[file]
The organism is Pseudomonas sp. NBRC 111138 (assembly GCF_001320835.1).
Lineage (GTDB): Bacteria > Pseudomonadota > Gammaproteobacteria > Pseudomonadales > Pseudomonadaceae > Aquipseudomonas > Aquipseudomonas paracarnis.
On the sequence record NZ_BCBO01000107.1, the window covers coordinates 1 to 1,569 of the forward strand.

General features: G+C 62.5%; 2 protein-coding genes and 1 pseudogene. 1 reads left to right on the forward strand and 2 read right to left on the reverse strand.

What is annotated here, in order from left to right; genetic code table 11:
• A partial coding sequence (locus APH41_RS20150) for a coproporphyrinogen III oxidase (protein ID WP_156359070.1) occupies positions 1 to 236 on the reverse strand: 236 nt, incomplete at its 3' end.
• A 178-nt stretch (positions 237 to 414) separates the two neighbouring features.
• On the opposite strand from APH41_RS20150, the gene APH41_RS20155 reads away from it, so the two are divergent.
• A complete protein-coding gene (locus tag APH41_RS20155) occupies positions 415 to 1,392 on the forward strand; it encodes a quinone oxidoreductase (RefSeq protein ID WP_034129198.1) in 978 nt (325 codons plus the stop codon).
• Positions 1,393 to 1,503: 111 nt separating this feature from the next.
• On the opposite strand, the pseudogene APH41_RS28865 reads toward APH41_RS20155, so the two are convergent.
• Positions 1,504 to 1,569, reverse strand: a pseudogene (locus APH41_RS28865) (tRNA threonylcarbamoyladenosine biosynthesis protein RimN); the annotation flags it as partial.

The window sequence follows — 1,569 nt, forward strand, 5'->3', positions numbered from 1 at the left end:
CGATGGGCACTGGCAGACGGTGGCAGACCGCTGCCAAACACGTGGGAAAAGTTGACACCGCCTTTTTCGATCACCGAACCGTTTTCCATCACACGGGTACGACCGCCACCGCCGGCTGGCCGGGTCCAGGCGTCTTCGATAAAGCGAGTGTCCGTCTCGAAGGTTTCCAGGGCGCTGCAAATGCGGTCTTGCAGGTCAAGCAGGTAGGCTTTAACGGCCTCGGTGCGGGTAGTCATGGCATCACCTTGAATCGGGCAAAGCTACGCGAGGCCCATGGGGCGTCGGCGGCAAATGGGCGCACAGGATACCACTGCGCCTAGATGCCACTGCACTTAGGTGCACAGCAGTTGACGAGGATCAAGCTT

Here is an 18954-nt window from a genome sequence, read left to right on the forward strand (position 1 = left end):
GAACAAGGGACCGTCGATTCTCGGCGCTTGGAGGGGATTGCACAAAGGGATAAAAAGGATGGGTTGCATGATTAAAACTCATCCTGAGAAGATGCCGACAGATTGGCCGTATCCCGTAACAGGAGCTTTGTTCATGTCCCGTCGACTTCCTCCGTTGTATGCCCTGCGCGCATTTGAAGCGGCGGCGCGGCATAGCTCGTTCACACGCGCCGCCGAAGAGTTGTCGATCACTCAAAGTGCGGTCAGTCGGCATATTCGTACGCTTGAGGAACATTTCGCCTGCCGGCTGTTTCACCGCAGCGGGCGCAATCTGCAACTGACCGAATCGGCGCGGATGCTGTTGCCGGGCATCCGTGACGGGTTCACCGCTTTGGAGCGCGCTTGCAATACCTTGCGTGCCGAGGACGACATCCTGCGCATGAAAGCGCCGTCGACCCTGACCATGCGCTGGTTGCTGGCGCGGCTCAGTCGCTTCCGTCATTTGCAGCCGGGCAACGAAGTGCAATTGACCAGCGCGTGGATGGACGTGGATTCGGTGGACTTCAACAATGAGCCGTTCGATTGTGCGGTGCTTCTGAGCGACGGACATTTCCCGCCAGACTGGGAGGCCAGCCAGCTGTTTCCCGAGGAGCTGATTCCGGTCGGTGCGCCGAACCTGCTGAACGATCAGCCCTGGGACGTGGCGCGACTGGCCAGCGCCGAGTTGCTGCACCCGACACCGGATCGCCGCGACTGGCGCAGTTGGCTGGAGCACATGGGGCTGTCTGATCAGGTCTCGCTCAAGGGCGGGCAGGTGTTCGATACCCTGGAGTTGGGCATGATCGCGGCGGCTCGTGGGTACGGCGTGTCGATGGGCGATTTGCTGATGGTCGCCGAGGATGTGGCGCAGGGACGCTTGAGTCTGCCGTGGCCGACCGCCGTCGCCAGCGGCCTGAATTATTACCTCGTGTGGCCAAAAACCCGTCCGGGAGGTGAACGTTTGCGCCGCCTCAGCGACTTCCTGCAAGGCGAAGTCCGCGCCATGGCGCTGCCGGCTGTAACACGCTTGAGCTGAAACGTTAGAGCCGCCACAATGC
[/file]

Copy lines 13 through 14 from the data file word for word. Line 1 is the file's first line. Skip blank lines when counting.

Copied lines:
The window sequence follows — 1,569 nt, forward strand, 5'->3', positions numbered from 1 at the left end:
CGATGGGCACTGGCAGACGGTGGCAGACCGCTGCCAAACACGTGGGAAAAGTTGACACCGCCTTTTTCGATCACCGAACCGTTTTCCATCACACGGGTACGACCGCCACCGCCGGCTGGCCGGGTCCAGGCGTCTTCGATAAAGCGAGTGTCCGTCTCGAAGGTTTCCAGGGCGCTGCAAATGCGGTCTTGCAGGTCAAGCAGGTAGGCTTTAACGGCCTCGGTGCGGGTAGTCATGGCATCACCTTGAATCGGGCAAAGCTACGCGAGGCCCATGGGGCGTCGGCGGCAAATGGGCGCACAGGATACCACTGCGCCTAGATGCCACTGCACTTAGGTGCACAGCAGTTGACGAGGATCAAGCTT